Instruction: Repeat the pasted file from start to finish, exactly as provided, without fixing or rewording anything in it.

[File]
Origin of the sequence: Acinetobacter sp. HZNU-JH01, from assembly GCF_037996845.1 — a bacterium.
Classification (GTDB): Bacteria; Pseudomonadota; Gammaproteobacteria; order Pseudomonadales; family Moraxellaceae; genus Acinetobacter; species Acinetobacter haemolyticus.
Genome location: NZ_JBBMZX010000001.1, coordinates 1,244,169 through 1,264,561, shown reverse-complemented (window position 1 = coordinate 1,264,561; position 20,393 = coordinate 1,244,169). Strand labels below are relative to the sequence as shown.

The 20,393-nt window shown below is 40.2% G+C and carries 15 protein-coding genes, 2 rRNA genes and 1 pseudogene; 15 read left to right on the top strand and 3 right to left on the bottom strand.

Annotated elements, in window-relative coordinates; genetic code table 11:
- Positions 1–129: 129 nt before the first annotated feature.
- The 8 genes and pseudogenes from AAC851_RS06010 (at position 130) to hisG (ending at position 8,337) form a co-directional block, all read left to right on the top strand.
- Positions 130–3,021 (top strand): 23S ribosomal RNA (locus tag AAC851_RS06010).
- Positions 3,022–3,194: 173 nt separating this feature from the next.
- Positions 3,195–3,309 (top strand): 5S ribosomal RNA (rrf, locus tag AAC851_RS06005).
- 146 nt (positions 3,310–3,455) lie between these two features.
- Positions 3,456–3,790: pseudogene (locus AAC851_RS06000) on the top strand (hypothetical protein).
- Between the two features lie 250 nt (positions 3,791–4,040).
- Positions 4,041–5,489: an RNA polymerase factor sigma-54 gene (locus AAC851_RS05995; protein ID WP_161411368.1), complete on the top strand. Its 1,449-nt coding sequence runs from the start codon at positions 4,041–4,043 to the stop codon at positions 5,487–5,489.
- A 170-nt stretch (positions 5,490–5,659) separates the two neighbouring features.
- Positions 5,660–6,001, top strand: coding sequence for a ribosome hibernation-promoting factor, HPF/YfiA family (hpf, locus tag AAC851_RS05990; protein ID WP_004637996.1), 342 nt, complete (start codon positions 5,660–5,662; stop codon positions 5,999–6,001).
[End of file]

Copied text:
Origin of the sequence: Acinetobacter sp. HZNU-JH01, from assembly GCF_037996845.1 — a bacterium.
Classification (GTDB): Bacteria; Pseudomonadota; Gammaproteobacteria; order Pseudomonadales; family Moraxellaceae; genus Acinetobacter; species Acinetobacter haemolyticus.
Genome location: NZ_JBBMZX010000001.1, coordinates 1,244,169 through 1,264,561, shown reverse-complemented (window position 1 = coordinate 1,264,561; position 20,393 = coordinate 1,244,169). Strand labels below are relative to the sequence as shown.

The 20,393-nt window shown below is 40.2% G+C and carries 15 protein-coding genes, 2 rRNA genes and 1 pseudogene; 15 read left to right on the top strand and 3 right to left on the bottom strand.

Annotated elements, in window-relative coordinates; genetic code table 11:
- Positions 1–129: 129 nt before the first annotated feature.
- The 8 genes and pseudogenes from AAC851_RS06010 (at position 130) to hisG (ending at position 8,337) form a co-directional block, all read left to right on the top strand.
- Positions 130–3,021 (top strand): 23S ribosomal RNA (locus tag AAC851_RS06010).
- Positions 3,022–3,194: 173 nt separating this feature from the next.
- Positions 3,195–3,309 (top strand): 5S ribosomal RNA (rrf, locus tag AAC851_RS06005).
- 146 nt (positions 3,310–3,455) lie between these two features.
- Positions 3,456–3,790: pseudogene (locus AAC851_RS06000) on the top strand (hypothetical protein).
- Between the two features lie 250 nt (positions 3,791–4,040).
- Positions 4,041–5,489: an RNA polymerase factor sigma-54 gene (locus AAC851_RS05995; protein ID WP_161411368.1), complete on the top strand. Its 1,449-nt coding sequence runs from the start codon at positions 4,041–4,043 to the stop codon at positions 5,487–5,489.
- A 170-nt stretch (positions 5,490–5,659) separates the two neighbouring features.
- Positions 5,660–6,001, top strand: coding sequence for a ribosome hibernation-promoting factor, HPF/YfiA family (hpf, locus tag AAC851_RS05990; protein ID WP_004637996.1), 342 nt, complete (start codon positions 5,660–5,662; stop codon positions 5,999–6,001).